Saugus High School was placed on a soft lockdown in response to a report of a gunshot victim on Friday afternoon, and after deputies searched the campus, no evidence was found that a shooting had occurred and the incident was believed to be the result of a prank call.
At 1:23 p.m. a report was received of a gunshot wound victim at Saugus High School, according to L.A. County dispatch radio traffic. According to reports from the scene, after the campus search had been under way for some time, deputies alerted concerned parents outside the school that the call was likely “a prank call.”
For many at the school and in the community at large, the incident evoked chilling memories of the Nov. 14, 2019, shooting at Saugus High School in which a student killed Gracie Muehlberger, 15, and Dominic Blackwell, 14, before turning the gun on himself.
According to Ruben Munoz, a spokesman for the Los Angeles County Fire Department, firefighters were dispatched to the 21900 block of Centurion Way at 1:23 p.m. Friday in response to a report of a gunshot wound victim. They arrived on the scene at 1:30 p.m.
Munoz said that no victim had been located, but Fire remained staged on campus as a precaution while deputies searched. Munoz later confirmed that no transports had occurred and no victims were treated on the scene.
A loudspeaker announcement on the school system said the lockdown was a soft lockdown and no barricade was necessary, according to reports from the scene at the time.
Deputies went from building to building, clearing the campus.
There is currently no suspect information and description, according to Los Angeles County radio dispatch traffic.
Four nearby elementary schools — Rosedell Elementary School, James Foster Elementary School, Emblem Academy and Highlands Elementary School — were also placed on a soft lockdown, according to a school official.
Santa Clarita Valley Sheriff’s Capt. Justin Diez arrived on the scene at 2:06 p.m. and entered the school.
“With our call here, we got the call about 1:30 today, and that there was four students shot in the bathroom. We had a school resource deputy… on scene already when the call went out. In addition to that, we had most of the station here within minutes. Of course, we (also) had help from (California) Highway Patrol or aero bureau and then other resources from the department shortly thereafter,” said Diez. “We went building by building, bathroom by bathroom, room by room… We suspected it was a swatting call a little bit ago… We couldn’t rely on that. We still had to ensure that nothing had happened here.”
As far as what happens next, Diez said investigators will attempt to trace the original 9-1-1 call to determine its origin.
At the scene, a group of several parents waited outside of the school for updates from their children. When information was still scarce, parents were fearful of the worst.
Ron and Denise Marome’s oldest son, now 19, was a student at Saugus when the 2019 school shooting occurred. Their youngest, 16, was in the school as it was under a soft lockdown.
“It’s not OK. I don’t know what happened to our society that they think this OK,” said Ron. “The good news is we live in Santa Clarita and every fifth person that lives here is either a cop or a fireman. Everybody shows up quick.”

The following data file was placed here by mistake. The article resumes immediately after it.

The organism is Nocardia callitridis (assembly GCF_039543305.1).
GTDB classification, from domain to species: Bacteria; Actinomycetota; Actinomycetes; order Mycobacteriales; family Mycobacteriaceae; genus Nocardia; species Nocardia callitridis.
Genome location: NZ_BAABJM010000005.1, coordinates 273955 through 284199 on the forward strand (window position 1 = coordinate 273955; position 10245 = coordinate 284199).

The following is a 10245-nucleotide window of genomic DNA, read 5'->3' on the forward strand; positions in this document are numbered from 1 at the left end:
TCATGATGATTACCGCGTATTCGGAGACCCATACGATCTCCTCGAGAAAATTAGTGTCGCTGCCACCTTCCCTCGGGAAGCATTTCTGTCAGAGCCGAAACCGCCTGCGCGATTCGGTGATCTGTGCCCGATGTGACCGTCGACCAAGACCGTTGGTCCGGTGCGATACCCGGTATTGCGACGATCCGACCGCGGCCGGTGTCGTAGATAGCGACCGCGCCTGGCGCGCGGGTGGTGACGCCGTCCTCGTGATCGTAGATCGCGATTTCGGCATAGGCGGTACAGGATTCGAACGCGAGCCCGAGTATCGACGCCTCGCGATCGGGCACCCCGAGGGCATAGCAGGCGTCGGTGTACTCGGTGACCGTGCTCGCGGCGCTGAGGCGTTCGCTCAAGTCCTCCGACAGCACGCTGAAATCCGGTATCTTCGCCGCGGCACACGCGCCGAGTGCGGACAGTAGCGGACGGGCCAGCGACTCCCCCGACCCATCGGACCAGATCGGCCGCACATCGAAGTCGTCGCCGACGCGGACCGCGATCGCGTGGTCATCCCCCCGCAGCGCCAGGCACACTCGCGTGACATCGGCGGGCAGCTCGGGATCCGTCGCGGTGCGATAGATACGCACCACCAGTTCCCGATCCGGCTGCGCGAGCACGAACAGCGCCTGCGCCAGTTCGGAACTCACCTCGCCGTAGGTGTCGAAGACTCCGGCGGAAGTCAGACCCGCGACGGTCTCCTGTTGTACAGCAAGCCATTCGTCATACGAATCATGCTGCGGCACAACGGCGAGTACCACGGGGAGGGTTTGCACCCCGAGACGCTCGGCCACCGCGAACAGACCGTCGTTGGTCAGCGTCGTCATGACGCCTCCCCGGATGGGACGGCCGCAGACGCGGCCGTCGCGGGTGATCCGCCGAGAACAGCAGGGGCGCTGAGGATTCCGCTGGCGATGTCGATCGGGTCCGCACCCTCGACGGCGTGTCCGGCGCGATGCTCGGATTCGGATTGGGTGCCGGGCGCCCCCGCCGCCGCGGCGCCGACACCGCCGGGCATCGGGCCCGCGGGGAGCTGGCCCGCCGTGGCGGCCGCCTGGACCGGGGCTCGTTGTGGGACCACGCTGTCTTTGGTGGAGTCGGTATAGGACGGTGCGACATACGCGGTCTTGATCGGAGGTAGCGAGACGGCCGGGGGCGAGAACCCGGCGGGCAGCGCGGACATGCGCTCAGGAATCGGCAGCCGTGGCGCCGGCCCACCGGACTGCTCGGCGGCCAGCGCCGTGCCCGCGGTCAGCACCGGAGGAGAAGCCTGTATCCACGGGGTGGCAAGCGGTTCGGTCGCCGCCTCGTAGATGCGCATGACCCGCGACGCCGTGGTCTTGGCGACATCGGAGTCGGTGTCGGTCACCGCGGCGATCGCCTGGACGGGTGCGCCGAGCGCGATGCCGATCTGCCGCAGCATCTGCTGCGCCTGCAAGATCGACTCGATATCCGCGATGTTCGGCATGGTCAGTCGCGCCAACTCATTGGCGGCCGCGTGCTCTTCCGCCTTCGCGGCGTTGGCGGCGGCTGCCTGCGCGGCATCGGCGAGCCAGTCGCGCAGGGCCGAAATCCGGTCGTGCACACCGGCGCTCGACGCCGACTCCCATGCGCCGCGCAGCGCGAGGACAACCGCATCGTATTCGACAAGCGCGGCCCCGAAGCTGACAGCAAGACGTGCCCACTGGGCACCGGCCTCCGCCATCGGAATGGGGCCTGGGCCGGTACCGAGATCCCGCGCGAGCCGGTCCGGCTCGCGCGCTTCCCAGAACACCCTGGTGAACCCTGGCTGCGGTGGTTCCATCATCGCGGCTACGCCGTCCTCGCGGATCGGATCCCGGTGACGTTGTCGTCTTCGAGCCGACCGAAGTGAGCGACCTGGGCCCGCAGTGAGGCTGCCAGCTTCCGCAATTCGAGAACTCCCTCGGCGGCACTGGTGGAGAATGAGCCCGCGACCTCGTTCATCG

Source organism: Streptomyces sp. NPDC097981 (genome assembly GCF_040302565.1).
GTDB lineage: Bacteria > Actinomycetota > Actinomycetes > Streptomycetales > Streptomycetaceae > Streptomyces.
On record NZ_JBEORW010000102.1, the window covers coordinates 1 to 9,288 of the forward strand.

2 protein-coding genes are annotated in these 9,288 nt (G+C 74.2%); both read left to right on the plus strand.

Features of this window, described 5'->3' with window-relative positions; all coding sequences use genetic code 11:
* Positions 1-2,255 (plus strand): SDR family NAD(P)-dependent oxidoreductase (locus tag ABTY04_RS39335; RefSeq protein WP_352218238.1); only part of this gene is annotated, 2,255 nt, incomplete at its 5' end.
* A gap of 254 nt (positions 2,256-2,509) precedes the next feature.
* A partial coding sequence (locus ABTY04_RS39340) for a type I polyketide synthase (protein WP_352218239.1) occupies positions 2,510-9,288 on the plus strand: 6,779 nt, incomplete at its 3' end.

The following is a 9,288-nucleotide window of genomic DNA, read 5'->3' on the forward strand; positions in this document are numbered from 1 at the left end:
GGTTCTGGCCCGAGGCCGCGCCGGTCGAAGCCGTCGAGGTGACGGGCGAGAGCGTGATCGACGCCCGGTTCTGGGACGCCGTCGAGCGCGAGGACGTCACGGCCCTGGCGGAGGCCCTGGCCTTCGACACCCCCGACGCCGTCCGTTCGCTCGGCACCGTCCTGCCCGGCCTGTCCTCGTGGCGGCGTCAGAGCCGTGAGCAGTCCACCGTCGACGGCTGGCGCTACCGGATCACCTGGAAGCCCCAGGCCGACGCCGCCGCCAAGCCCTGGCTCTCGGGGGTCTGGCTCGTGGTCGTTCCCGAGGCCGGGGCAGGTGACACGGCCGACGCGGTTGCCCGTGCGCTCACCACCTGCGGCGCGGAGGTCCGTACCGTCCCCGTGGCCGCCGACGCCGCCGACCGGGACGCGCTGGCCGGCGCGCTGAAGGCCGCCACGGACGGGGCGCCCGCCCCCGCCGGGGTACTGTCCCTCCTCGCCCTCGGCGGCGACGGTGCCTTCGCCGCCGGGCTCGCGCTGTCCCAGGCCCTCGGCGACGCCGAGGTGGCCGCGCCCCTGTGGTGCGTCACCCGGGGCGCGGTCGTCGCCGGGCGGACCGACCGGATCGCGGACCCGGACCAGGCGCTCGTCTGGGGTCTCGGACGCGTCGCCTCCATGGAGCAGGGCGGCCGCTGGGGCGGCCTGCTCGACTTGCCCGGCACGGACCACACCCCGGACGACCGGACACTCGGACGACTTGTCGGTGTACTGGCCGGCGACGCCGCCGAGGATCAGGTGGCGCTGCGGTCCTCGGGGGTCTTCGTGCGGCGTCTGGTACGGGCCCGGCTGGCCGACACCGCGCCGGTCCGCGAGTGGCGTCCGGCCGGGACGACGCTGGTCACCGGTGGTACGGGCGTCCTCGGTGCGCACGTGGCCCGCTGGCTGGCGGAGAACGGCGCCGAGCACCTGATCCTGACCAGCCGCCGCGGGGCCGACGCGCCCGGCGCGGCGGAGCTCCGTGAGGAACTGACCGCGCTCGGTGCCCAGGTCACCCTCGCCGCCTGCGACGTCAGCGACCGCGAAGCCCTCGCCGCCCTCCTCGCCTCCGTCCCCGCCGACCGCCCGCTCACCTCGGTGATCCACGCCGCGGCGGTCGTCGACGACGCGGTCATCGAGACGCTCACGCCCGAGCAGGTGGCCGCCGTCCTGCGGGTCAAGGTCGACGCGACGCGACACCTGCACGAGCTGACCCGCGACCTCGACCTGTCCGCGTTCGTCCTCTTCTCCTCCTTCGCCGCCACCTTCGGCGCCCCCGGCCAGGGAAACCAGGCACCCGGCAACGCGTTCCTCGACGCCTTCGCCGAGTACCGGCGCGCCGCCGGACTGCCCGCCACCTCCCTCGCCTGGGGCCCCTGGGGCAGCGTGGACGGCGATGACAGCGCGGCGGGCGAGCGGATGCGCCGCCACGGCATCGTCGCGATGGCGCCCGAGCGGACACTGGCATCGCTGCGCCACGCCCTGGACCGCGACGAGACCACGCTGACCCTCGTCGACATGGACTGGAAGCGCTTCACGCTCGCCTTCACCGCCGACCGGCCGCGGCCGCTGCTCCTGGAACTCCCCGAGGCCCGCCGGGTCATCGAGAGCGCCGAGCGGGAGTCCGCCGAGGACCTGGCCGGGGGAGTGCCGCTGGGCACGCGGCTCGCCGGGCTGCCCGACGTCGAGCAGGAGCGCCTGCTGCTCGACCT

“It’s kind of hard for me to talk, I don’t know what to say. Something needs to be done to these people that are calling in and there’s like three schools, supposedly now,” said Denise, distraught and speaking through tears. “I’m so thankful for them all (law enforcement), they’re doing their job and they’re doing it well.”
Denise later said, “Thank God,” when law enforcement confirmed there was no threat and that no one was hurt.
“I understand how traumatic today’s incident is for all families – and especially for those with a memory of the tragedy in 2019,” wrote Mike Kuhlman, William S. Hart Union High School District superintendent, in an email statement. “We sincerely regret the fact that it takes time for law enforcement to complete their work. When the shock of this false alarm fades, I hope you can appreciate that the site and local law enforcement moved quickly and efficiently to respond in a way to ensure staff and student safety.”
A representative on behalf of the Hart district addressed a group of approximately 40 parents outside the school, telling them that all of the kids were safe and that the Sheriff’s Department had not found anything in the regards to the report.
“Multiple sites around the county appear to be receiving similar calls, believed to be the result of ‘swatting calls,’” said Deputy Natalie Arriaga, a spokeswoman for the SCV Sheriff’s Station.
Lancaster High School and the city of Industry Sheriff’s Station also received similar calls.
“It is with a mixture of relief and disgust that I can report that a false ‘swatting’ phone call was received earlier this afternoon reporting gunfire at Saugus High School,” wrote Kuhlman.
Saugus students, at the time of this publication, were being released from campus.
The situation was declared code 4 or “all clear” at 2:19 p.m.
“No evidence of a crime was found, nor any credible threats,” read a Nixle alert released by the Sheriff’s Department.
Deputies were still on the scene Friday afternoon conducting an investigation and Diez remained on the Saugus campus to answer questions from the media.
Anyone with information can contact the SCV Sheriff’s Station at 661-260-4000. Anonymous tips can be reported by calling LA Crime Stoppers at 800-222-TIPS (8477) or by visiting www.LACrimeStoppers.org.
Additional reporting by Trevor Morgan, Perry Smith and Christopher Torres.
This is a breaking news story and will be updated as more information becomes available.